The Twenty Years War
Our ventures in Iraq sustain a US frontier myth
TWENTY YEARS ago tomorrow, Saddam Hussein sent Iraqi troops into Kuwait, seized the capital, occupied the country, and sent the Kuwaiti ruling family into Saudi Arabia. The United States, Britain, and other major powers responded quickly, imposed sanctions on Iraq and told Saddam to quit Kuwait. Thus began the first of three phases of what has become, in effect, our Twenty Years War, an extraordinary American venture. How and why has this happened?
Two strains of conventional wisdom purport to explain. The first focuses on Saddam, the Sunni Arab strongman who tyrannized the Iraqi public, launched a catastrophic war against Iran, attempted to develop nuclear, chemical, and biological weapons, and sought to become the symbolic (and heroic) successor to the archetypal Arab nationalist, Egypt’s Gamal Abdel Nasser. In this account, Saddam provoked maelstroms of instability in the region, repeatedly threatened neighbors, and grotesquely violated human-rights norms. For the sake of regional and possibly US security he had to be removed from Kuwait and the Kurdish provinces, militarily contained and weakened by sanctions, and, in 2003, deposed.
The second explanation acknowledges the centrality of Saddam’s malefactions, but notes that other bullies have been untouched by US military power and thus the bad boy story is insufficient. Two other reasons for action are offered. Oil is the most apparent. The first phase of the Twenty Years War — Desert Shield and Desert Storm — pivoted on Kuwait’s enormous oil reserves and the proximity to the preeminent Saudi fields. The other factor was Israel. Saddam was openly hostile, had launched his Scud missiles into Israel during Desert Storm, and supported Hamas. Thus, a convenient marriage of rationales led to the long and arduous US intervention.
But these explanations are incomplete. The Twenty Years War is only the latest manifestation of a recurrent American tendency: the “errand to the wilderness,’’ to use the Puritans’ phrase, in which we (European-origin Americans) would tame and subdue the savages of the wilderness, extract its bounty, and remake it in our own image. This errand took us across the North American continent, and when that was ours, we grabbed for the global frontier — often in “savage wars’’ — in the Pacific and Asia particularly.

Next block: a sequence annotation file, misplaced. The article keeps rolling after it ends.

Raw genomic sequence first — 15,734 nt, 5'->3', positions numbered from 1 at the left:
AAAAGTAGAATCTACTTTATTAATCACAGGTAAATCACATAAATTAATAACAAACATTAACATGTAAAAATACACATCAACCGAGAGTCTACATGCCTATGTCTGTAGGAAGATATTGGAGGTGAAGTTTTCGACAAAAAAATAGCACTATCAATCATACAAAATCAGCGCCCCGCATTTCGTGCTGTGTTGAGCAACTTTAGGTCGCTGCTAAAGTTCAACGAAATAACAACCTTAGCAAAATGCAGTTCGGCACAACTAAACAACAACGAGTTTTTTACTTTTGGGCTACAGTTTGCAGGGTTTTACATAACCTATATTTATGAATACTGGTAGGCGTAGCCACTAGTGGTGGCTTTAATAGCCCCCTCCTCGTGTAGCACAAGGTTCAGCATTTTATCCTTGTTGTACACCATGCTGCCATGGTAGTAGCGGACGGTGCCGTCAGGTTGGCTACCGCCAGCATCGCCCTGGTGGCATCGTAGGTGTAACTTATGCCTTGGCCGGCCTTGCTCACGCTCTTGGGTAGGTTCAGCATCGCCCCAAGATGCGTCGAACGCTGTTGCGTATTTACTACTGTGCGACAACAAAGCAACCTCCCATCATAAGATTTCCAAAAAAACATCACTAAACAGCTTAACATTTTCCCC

The Iraq venture is very much in this spirit. While the lure of oil is obvious, Iraq also appeared as a hostile frontier of US-led globalization — alien, “backward,’’ resistant — which presented all the ingredients of what cultural theorist Richard Slotkin calls the Frontier Myth. The urge to extend “freedom’s empire,’’ the depiction of Saddam and indeed Arabs more broadly as savages, the bounty of oil, the attempts to reshape Iraq’s politics, economy and culture to our liking; all these objectives fit snugly in the long narrative of American globalism.
The taming of the Persian Gulf wilderness has been vexing. As we found in Vietnam, the savages are often uncooperative with our myth-making. The OPEC oil embargo and price hikes of the 1970s, the Islamic Revolution in Iran, and the rise of Al Qaeda and other such violent groups all dealt severe shocks to our sense of the rightness of our involvement in the Gulf. The insurgencies that beset Operation Iraqi Freedom were upsetting not least because they disrupted and rebuked this civilizing mission.
There are costs to these ventures. Estimates range up to $3 trillion or more for the United States for the most recent war alone. More important are the human costs, for the frontier is often a place of violence. In Iraq over these two decades, the tolls are sobering: between 300,000 and 500,000 Iraqis dead as a result of the sanctions imposed from 1990 to 2003, and as many or more dead in the last seven years. Five million Iraqis were displaced. Living conditions are deplorable.
Such ventures are not the only ways America interacts with the rest of the world, of course. There are peaceful trading relations, cooperation on many issues, observance and enforcement of international and bilateral treaties, and so on. But it is no less striking that since the end of the Second World War, the US military has been in armed conflicts and confrontations in Korea, Vietnam, and Iraq, in addition to smaller skirmishes, for 33 years.
The Twenty Years War in Iraq has perhaps more than any others sustained the Frontier Myth as an animating set of norms of America’s global role. Along the way, the actual, human consequences are glossed, overlooked, forgotten. Is it possible to have a stock taking of this impulse? William Tecumseh Sherman, the Civil War general, called the death and destruction of the conflict the “epistemology of war.’’ In that episteme we find the knowledge we need to understand our costly errand to the wilderness. The dead of Iraq are telling us something. Are we listening?
John Tirman is executive director and principal research scientist at the MIT Center for International Studies.